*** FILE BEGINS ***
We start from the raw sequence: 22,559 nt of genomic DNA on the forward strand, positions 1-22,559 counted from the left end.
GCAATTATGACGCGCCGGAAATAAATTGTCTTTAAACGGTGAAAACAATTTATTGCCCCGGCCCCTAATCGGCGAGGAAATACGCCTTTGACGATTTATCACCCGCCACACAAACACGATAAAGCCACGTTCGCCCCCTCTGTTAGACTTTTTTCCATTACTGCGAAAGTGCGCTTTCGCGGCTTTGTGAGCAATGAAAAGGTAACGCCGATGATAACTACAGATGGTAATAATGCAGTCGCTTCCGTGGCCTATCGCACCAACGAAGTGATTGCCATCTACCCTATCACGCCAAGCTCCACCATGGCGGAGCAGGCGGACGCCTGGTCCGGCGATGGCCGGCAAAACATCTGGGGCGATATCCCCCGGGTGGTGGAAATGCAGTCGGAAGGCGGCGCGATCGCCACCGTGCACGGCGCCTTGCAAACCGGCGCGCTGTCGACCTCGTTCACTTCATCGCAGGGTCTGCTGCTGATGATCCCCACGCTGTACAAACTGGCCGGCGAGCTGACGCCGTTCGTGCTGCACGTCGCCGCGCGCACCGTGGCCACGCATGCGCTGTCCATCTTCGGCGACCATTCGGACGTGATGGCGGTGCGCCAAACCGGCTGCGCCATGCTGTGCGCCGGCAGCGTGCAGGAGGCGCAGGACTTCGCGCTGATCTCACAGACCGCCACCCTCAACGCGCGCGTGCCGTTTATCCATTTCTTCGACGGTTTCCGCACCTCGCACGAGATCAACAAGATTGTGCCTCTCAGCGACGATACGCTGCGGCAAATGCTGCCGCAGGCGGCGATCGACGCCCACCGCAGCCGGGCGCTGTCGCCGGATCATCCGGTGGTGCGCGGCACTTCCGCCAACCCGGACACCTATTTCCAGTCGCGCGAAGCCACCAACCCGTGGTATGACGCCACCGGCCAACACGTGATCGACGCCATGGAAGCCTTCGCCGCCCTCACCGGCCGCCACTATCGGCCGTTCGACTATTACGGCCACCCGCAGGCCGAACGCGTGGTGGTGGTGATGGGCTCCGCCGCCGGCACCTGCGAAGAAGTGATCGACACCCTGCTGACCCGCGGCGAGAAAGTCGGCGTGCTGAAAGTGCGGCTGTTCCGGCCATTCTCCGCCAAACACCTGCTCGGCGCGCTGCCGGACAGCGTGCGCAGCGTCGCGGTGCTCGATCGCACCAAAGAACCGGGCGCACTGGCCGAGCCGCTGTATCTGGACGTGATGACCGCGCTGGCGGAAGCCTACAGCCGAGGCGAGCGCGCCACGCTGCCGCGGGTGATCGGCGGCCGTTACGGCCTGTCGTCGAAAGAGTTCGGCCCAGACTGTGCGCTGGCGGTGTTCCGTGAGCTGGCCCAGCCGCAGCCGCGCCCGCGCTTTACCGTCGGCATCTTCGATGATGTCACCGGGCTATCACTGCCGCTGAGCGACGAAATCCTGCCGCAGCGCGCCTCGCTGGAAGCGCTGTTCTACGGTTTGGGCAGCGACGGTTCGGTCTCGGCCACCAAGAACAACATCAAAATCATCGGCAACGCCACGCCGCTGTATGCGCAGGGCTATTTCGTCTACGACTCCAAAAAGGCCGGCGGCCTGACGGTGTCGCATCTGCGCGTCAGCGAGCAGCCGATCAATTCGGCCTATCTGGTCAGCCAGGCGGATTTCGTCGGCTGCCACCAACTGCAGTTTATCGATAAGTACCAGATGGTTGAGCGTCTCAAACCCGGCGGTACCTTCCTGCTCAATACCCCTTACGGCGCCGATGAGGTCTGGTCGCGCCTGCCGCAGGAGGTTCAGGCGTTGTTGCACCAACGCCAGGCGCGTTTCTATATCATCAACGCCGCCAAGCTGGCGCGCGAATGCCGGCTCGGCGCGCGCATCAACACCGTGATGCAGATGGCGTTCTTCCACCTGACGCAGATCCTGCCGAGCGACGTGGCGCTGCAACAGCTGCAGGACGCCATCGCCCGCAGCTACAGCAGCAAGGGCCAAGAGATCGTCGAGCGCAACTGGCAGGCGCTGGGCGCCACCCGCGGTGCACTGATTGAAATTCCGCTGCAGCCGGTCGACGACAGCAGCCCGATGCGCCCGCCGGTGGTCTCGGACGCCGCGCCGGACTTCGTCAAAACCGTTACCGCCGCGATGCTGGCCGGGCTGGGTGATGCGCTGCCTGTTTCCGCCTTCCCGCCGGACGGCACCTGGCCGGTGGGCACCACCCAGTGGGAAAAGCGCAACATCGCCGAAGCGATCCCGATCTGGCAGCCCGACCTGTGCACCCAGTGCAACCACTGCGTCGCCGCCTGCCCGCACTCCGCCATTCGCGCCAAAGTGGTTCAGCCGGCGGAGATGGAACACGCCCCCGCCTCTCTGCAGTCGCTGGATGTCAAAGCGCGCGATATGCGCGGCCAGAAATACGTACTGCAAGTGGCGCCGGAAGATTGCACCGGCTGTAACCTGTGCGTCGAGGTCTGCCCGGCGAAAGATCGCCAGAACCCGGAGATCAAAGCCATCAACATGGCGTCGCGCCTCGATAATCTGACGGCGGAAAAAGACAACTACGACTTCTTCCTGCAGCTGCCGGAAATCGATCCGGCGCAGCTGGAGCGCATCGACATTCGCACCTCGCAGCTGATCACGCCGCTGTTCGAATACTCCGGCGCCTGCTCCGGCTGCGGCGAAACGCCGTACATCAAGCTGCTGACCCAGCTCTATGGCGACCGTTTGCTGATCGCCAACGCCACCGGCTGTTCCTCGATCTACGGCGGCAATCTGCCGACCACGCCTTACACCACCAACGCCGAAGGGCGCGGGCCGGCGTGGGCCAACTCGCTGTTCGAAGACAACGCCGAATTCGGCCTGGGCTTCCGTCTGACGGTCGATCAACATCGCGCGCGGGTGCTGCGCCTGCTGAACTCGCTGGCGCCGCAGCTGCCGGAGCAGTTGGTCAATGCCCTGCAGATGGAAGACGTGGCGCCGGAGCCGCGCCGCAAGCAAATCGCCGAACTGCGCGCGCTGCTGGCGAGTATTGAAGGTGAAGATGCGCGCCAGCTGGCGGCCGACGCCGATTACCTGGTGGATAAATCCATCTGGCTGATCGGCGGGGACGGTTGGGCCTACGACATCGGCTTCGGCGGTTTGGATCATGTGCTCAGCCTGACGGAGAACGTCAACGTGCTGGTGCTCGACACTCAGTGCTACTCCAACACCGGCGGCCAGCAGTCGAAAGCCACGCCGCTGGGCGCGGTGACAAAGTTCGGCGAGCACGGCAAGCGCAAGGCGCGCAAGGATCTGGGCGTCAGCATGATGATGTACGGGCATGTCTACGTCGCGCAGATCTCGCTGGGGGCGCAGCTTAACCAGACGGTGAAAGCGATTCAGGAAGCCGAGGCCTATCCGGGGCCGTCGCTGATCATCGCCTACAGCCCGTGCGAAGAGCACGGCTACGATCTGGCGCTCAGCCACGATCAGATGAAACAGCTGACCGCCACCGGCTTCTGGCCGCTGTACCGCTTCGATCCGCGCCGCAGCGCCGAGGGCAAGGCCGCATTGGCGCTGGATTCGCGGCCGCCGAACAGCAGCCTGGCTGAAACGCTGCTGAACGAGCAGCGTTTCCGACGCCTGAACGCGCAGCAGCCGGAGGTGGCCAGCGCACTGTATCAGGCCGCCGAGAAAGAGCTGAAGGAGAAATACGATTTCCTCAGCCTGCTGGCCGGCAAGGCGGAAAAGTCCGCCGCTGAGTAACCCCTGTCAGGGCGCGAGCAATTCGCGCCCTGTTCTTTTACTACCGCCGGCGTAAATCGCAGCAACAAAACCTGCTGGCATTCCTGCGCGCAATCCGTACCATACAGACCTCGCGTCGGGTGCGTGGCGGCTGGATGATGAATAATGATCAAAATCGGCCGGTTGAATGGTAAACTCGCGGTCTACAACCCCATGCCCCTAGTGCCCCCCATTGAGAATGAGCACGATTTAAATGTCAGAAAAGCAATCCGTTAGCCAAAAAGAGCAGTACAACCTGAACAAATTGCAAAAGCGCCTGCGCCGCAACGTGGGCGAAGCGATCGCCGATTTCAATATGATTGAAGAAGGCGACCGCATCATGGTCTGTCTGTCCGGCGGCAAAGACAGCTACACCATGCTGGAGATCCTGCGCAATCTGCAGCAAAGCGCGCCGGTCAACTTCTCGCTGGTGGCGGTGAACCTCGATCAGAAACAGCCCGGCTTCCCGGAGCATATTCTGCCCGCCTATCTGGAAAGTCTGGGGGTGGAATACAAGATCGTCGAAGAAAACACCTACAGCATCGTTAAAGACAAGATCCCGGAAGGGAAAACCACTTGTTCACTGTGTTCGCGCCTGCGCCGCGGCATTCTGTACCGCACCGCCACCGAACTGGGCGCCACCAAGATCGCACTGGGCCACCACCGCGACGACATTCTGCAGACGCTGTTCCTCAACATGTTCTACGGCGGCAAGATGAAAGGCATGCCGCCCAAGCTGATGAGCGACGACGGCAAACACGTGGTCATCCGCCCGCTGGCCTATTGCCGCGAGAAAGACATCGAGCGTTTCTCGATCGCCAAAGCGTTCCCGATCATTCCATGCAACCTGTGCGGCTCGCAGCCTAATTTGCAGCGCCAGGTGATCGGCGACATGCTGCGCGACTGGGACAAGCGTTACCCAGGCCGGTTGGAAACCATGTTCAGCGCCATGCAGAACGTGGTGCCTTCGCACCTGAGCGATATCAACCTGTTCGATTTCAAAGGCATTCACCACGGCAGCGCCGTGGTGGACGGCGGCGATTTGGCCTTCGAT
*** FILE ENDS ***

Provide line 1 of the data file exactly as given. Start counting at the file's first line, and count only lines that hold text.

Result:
We start from the raw sequence: 22,559 nt of genomic DNA on the forward strand, positions 1-22,559 counted from the left end.